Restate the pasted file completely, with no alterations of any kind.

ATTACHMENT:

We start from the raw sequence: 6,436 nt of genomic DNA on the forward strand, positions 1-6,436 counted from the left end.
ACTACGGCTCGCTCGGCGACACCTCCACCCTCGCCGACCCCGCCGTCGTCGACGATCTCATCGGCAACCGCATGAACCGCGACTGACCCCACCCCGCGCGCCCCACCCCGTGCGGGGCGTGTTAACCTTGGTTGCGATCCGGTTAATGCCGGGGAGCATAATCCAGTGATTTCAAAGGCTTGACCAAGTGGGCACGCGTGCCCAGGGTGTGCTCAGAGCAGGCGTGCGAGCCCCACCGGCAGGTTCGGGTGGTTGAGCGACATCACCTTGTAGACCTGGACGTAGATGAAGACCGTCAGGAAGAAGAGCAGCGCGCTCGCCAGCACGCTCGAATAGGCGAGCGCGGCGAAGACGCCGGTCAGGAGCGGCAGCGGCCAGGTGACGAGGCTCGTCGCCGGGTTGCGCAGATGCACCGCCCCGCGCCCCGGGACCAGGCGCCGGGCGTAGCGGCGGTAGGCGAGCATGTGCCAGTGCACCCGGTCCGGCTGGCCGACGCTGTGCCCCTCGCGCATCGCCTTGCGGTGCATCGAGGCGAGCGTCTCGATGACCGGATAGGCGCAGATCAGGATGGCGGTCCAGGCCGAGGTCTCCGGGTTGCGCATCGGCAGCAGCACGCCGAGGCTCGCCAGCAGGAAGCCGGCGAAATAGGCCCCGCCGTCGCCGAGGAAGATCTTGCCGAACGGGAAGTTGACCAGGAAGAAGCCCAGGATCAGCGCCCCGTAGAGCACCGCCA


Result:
We start from the raw sequence: 6,436 nt of genomic DNA on the forward strand, positions 1-6,436 counted from the left end.
ACTACGGCTCGCTCGGCGACACCTCCACCCTCGCCGACCCCGCCGTCGTCGACGATCTCATCGGCAACCGCATGAACCGCGACTGACCCCACCCCGCGCGCCCCACCCCGTGCGGGGCGTGTTAACCTTGGTTGCGATCCGGTTAATGCCGGGGAGCATAATCCAGTGATTTCAAAGGCTTGACCAAGTGGGCACGCGTGCCCAGGGTGTGCTCAGAGCAGGCGTGCGAGCCCCACCGGCAGGTTCGGGTGGTTGAGCGACATCACCTTGTAGACCTGGACGTAGATGAAGACCGTCAGGAAGAAGAGCAGCGCGCTCGCCAGCACGCTCGAATAGGCGAGCGCGGCGAAGACGCCGGTCAGGAGCGGCAGCGGCCAGGTGACGAGGCTCGTCGCCGGGTTGCGCAGATGCACCGCCCCGCGCCCCGGGACCAGGCGCCGGGCGTAGCGGCGGTAGGCGAGCATGTGCCAGTGCACCCGGTCCGGCTGGCCGACGCTGTGCCCCTCGCGCATCGCCTTGCGGTGCATCGAGGCGAGCGTCTCGATGACCGGATAGGCGCAGATCAGGATGGCGGTCCAGGCCGAGGTCTCCGGGTTGCGCATCGGCAGCAGCACGCCGAGGCTCGCCAGCAGGAAGCCGGCGAAATAGGCCCCGCCGTCGCCGAGGAAGATCTTGCCGAACGGGAAGTTGACCAGGAAGAAGCCCAGGATCAGCGCCCCGTAGAGCACCGCCA